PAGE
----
brs: School to Work FAQs

School to Work FAQs

Frequently Asked Questions

  • Will BRS work with me while I am in high school?

Yes!  You can invite a BRS counselor to come to your school Individual Education Plan (IEP) team meeting.  Your parents or other adults involved in education may also call for you. 

Meeting with a BRS counselor early will make sure that you and your family understands the differences between what your school provides and what assistance BRS can provide. 

It is best if you meet with a BRS counselor before the end of your junior year to learn if you are eligible.  This meeting will also help you plan for your career and give you a path to follow when you leave high school.

  • Will BRS work with me while I am in college?

Yes, again!  If you did not start working with BRS while you were in high school, you can contact an office near you to apply for services. 

You and your counselor will develop your steps to employment (called an Employment Plan).  If postsecondary education is part of your path to employment, you and your counselor will include postsecondary education as one of the steps on your way to your career.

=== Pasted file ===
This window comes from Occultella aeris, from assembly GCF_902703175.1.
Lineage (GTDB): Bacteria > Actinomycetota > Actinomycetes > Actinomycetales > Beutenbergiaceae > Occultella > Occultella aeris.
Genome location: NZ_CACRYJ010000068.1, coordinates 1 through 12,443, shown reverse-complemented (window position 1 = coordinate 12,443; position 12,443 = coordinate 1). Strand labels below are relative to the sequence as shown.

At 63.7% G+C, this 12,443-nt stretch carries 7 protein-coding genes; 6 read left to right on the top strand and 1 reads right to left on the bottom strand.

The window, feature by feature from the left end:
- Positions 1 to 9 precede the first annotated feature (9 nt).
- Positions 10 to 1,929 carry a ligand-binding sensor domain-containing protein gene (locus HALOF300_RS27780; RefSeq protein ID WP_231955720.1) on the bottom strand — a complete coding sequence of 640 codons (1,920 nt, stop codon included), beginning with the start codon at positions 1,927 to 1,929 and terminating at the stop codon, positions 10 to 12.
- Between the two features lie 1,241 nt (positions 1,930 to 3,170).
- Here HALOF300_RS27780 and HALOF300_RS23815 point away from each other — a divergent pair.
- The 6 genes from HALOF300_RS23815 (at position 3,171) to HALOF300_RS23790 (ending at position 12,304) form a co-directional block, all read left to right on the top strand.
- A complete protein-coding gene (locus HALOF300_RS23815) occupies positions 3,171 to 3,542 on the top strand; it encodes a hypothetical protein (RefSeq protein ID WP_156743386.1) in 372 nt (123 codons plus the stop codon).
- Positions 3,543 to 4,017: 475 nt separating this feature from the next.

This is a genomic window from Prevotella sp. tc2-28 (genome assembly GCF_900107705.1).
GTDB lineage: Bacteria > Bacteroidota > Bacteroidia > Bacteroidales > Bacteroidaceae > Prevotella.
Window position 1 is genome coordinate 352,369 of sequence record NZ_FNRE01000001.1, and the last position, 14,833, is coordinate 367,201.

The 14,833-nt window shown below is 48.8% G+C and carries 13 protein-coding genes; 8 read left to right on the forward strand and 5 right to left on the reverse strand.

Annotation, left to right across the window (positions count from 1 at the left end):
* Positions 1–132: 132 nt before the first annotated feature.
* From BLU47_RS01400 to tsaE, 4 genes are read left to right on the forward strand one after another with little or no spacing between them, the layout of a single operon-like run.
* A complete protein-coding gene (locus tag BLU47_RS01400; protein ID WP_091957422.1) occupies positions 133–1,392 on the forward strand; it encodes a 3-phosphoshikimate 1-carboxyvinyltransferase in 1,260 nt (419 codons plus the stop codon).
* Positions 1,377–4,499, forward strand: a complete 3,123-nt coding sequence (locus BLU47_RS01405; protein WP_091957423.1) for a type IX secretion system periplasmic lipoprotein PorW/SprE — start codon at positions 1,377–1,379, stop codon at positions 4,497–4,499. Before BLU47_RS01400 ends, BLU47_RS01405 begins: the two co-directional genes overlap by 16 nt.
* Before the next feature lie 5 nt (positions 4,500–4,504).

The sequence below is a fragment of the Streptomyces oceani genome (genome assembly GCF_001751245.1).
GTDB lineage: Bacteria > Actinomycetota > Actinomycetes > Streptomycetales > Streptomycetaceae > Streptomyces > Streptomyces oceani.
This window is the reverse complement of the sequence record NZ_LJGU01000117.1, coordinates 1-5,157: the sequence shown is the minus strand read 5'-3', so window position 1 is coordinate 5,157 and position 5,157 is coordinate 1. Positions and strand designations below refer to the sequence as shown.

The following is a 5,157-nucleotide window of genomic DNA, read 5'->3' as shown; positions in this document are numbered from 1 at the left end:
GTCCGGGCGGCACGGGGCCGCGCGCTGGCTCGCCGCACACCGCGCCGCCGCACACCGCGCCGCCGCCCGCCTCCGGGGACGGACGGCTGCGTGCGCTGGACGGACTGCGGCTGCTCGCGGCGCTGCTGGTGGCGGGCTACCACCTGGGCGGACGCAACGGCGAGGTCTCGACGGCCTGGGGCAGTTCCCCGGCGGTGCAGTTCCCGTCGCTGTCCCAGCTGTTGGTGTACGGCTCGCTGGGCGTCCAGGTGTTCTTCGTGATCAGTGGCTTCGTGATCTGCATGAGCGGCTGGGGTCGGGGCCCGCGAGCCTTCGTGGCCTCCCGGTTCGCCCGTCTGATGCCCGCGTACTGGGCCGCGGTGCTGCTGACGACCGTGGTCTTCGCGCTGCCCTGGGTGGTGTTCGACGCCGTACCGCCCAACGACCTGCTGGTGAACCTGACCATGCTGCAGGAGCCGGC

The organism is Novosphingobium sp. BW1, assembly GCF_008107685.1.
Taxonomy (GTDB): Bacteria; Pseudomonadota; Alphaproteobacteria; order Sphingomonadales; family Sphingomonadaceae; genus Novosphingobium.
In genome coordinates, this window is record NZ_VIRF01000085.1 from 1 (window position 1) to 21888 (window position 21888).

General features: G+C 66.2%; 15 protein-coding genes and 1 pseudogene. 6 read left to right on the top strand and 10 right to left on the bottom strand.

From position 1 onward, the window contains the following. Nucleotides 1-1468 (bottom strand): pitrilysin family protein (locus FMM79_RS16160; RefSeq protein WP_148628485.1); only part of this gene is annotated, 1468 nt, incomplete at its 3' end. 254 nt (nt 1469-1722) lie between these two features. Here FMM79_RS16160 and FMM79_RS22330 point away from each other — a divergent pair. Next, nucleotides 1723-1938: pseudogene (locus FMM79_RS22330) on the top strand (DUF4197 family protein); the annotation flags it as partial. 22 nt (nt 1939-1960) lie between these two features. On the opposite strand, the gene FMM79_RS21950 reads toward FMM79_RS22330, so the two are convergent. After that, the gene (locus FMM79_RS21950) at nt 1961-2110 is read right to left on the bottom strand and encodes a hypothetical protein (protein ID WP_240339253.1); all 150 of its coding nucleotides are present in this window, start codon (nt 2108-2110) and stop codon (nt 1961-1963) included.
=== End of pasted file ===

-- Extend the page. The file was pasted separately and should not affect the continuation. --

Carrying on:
• Am I too young to work with BRS?

BRS typically works with young adults who have disabilities in their last two years of high school.  Occasionally, BRS will work with young adults who have multiple barriers to employment as early as age 14.  Contact the BRS liaison to your high school (see the link with the regional list of BRS counselors) to talk about when it might be best for you to apply. 

  • Are you ready to work?

The State of Connecticut allows 14 and 15 year olds to work in some types of jobs for a limited number of hours.  However, there are lots of great ways to learn workplace skills.  Having responsibility for chores in your home, helping family and friends with projects, paper routes, babysitting and volunteering are all excellent ways to develop these skills.  Employers say that the most important skills anyone can bring to a job are universal.  Getting to work on time, knowing when to take a break and returning on time, knowing when to ask for help, dressing appropriately, interacting with coworkers and customers in a helpful, friendly way are just a few. 

These kinds of early activities also help you learn about your skills and strengths as well as helping you identify any areas where you might need additional training or support.




Content Last Modified on 5/12/2010 4:15:27 PM